- Wear comfy shoes. I know this seems like a no-brainer, but the number one complaint you hear at BEA and other conferences is "Oh my god, my feet are killing me!" In winter, boots make great footwear because you can find stylish boots that still have arch support and good soles. Summer, however, is more tricky. Ballet and similar flats are the go-to "comfy" shoe of choice, but more often than not these are murder on your feet due to the thin soles and lack of support. Try brands like Merrill's and Easy Spirit that are designed to support your feet.
- Bring a friend. If you're an easy-going extrovert who has no difficulty meeting and mingling, then don't worry about this one. But if you're shy, an introvert, quiet, etc., conferences can be really overwhelming. It's great to have someone there who you know, and can hang out with whenever there are lulls in the meet-and-greet parade, so you don't feel isolated. If you don't have anyone in person who's going with you, try meeting up with some fellow bloggers or authors who you know online who are intending on going. You may find they're just as relieved as you are to have someone to hang out with!
- Plan your route. Conferences, especially ones as huge as BookExpo America, can be overwhelming, even if you think you're braced for it. Know which booths you want to hit ahead of time, and stop by each as soon as you get there to pick up their schedules. The most sought-after books aren't usually just lying around for anyone to pick, the publishers will have "drop" times, and you'll need to get in line for those, sometimes far in advance of the actual drop. These publishers will have their drop schedules on little handouts that you can grab. So plan ahead and prioritize!
- Take notes. You're going to meet a LOT of people, and while you think at the time that you can't possibly forget them, in a few weeks you'll regret it if you don't write something down. I tend to jot notes on the business cards I get handed, to help me put a face, or a conversation, with the name on the card. Which brings me to my next tip!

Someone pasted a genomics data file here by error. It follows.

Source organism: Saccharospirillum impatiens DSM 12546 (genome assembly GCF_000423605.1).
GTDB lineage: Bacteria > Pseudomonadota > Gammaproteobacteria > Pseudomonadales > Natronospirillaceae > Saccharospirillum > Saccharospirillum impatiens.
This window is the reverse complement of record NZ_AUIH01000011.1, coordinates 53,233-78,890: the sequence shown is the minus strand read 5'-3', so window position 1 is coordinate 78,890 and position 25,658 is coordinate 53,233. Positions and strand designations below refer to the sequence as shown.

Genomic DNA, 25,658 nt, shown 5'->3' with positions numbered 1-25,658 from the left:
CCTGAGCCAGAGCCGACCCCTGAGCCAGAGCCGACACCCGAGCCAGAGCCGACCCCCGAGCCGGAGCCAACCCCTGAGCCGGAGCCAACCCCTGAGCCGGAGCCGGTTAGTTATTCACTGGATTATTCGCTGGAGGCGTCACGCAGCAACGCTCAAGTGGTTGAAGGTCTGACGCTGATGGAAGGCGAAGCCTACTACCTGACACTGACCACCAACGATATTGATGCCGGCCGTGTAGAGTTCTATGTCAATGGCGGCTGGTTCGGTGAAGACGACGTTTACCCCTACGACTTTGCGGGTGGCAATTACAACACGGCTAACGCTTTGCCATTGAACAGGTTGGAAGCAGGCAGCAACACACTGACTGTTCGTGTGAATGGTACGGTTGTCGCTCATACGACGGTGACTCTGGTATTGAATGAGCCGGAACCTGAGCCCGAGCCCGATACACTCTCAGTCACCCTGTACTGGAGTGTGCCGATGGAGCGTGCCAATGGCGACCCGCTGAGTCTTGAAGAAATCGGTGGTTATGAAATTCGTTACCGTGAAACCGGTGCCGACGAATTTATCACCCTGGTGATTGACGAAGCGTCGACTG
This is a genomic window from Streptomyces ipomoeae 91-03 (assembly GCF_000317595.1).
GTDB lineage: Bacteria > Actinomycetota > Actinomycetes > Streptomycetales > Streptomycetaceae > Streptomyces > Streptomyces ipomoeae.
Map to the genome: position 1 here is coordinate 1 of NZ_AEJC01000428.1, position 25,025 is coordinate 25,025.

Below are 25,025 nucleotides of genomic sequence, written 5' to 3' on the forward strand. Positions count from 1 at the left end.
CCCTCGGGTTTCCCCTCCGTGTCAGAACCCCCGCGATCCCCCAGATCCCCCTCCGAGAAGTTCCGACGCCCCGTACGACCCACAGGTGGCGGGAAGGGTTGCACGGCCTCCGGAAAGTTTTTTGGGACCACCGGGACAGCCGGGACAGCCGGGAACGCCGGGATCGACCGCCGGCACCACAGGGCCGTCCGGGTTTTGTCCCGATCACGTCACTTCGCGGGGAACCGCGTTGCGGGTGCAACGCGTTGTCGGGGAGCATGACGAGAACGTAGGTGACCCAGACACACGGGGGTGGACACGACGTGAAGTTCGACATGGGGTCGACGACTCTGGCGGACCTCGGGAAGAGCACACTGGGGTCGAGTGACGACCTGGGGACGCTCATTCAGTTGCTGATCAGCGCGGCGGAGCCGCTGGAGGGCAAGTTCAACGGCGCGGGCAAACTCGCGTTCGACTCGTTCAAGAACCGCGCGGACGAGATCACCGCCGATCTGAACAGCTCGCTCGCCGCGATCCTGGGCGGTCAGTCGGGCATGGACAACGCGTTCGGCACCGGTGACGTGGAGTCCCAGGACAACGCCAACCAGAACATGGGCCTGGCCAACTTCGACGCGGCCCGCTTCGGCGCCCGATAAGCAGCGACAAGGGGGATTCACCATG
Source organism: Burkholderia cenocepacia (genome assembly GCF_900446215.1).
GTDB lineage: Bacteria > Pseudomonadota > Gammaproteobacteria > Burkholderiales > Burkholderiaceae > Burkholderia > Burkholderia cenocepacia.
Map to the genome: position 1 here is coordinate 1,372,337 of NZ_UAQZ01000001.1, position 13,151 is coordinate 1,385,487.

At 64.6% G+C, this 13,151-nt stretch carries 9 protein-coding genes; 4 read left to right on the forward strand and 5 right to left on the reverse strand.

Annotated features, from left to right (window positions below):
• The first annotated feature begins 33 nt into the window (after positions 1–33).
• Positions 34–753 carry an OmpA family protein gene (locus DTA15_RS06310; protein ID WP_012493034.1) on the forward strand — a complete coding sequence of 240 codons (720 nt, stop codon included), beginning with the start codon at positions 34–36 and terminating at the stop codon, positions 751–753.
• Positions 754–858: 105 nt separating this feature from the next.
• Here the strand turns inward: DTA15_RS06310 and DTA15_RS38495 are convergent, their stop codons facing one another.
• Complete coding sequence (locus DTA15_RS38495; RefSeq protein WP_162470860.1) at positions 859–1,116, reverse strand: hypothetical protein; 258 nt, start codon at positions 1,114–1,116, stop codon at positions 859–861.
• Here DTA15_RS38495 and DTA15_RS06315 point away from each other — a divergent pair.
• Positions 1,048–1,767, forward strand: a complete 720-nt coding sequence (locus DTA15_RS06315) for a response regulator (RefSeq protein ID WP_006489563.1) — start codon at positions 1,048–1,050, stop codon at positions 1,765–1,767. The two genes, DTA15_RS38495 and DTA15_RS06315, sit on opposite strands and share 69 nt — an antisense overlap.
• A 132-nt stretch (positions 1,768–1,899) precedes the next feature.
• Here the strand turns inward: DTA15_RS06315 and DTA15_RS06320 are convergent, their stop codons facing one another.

- Bring business cards. This one is a source of contention, as some people don't think business cards are useful. I, however, fall into the "why not?" camp. If you're at an industry conference, I recommend bringing some sort of business card or other physical reminder of who you are. (Many authors use bookmarks, which is great, because we're in the book industry.) Personally, I particularly like business cards that have a picture of the person on them, because I'm terrible at matching names and faces in hindsight.
- Follow up! You've met well over a hundred people in the span of a few short days. Do you remember them all? In a month, will you remember them all? (By the way, you with the photographic memory, I'm not talking to you. You can just go be smug in that corner over there.) No? Yeah, I didn't think so. But say one of those hundred people emailed you the following week to tell you how much they enjoyed meeting you and how much they look forward to working with you in the future. You'll remember them now! So my last pierce of advice is that you should follow up with the people you meet who you really want to remember—and who you hope will remember you. BEA, and conferences like it, are all about networking and making connections in what can otherwise be a very solitary industry if you don't live in NYC yourself! Don't let those connections fade away.
Do you have any tips to add? Sound off in the comments!
If you're planning on coming to BEA this year, please come up and say hi if you spot me! I'll be there with Aussie co-author extraordinaire Amie Kaufman, and if you want to see where we'll be at any given time, check our schedule. We'll be giving away and signing copies of THESE BROKEN STARS and copies of SHADOWLARK. See you there!